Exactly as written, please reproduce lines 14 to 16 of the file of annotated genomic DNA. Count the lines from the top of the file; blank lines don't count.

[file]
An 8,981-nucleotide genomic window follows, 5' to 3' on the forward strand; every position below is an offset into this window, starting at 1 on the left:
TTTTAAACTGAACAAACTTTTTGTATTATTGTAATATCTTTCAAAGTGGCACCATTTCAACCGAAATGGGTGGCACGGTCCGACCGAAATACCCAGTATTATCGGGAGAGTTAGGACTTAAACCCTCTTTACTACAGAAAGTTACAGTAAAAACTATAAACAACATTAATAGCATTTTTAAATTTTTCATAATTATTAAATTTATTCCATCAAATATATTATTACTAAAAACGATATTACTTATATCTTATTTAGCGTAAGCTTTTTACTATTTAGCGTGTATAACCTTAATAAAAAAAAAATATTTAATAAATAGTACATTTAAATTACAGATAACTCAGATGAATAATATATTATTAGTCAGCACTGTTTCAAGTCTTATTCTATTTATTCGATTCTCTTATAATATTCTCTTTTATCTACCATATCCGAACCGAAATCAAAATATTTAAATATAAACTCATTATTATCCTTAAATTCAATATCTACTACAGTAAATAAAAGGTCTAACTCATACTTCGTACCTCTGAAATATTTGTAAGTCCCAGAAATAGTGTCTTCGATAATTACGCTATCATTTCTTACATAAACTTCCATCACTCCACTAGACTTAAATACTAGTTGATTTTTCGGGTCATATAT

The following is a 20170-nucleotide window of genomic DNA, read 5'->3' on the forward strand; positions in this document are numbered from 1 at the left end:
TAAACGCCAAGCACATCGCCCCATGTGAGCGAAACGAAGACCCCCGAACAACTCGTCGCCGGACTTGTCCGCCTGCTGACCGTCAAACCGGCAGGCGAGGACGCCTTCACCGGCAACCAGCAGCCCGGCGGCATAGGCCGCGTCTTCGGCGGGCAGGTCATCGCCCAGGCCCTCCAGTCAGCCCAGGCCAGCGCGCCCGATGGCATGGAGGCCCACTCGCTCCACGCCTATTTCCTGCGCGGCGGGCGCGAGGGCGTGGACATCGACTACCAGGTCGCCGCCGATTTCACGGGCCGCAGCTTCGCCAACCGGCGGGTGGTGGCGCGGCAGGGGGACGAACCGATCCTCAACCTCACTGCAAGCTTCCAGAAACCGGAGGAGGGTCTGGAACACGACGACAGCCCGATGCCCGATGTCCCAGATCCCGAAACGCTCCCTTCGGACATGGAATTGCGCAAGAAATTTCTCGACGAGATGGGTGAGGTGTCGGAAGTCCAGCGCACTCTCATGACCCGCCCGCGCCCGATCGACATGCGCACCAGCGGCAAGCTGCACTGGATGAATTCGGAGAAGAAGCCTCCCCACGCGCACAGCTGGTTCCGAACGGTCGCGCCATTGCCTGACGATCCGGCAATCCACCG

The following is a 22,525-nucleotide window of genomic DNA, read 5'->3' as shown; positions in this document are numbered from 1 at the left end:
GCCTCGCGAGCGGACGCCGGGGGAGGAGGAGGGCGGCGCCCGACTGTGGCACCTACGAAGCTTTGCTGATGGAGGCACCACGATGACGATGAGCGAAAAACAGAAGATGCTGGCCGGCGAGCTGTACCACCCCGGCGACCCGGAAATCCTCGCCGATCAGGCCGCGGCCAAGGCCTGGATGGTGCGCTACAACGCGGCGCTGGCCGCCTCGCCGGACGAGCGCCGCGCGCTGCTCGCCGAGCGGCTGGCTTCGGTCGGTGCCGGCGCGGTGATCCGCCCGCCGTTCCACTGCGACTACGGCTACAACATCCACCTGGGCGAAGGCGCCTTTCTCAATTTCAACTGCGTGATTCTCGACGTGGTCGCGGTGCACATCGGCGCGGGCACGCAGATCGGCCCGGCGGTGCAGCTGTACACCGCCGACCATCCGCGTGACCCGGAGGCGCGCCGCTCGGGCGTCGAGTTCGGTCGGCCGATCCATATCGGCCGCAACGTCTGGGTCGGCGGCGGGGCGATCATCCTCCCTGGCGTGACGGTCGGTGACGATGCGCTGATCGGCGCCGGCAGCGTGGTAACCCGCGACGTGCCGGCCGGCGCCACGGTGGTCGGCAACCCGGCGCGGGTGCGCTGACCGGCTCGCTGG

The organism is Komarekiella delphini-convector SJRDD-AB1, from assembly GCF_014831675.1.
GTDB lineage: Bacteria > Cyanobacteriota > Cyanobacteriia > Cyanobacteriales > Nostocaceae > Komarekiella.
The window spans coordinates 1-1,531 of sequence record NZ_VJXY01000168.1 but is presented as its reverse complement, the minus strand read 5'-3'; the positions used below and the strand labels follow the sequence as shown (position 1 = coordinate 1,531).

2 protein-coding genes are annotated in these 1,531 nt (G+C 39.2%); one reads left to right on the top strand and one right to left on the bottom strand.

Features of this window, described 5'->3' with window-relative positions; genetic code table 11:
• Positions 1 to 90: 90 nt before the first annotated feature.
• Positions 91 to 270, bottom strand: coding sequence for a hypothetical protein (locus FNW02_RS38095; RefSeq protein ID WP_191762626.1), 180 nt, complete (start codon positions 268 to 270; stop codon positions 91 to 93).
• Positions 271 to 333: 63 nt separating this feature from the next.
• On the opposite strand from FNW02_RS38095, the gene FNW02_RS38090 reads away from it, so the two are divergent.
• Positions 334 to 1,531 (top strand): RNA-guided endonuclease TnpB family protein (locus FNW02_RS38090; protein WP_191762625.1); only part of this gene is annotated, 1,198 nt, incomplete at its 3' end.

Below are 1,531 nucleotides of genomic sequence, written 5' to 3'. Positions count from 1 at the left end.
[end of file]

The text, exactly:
• Positions 271 to 333: 63 nt separating this feature from the next.
• On the opposite strand from FNW02_RS38095, the gene FNW02_RS38090 reads away from it, so the two are divergent.
• Positions 334 to 1,531 (top strand): RNA-guided endonuclease TnpB family protein (locus FNW02_RS38090; protein WP_191762625.1); only part of this gene is annotated, 1,198 nt, incomplete at its 3' end.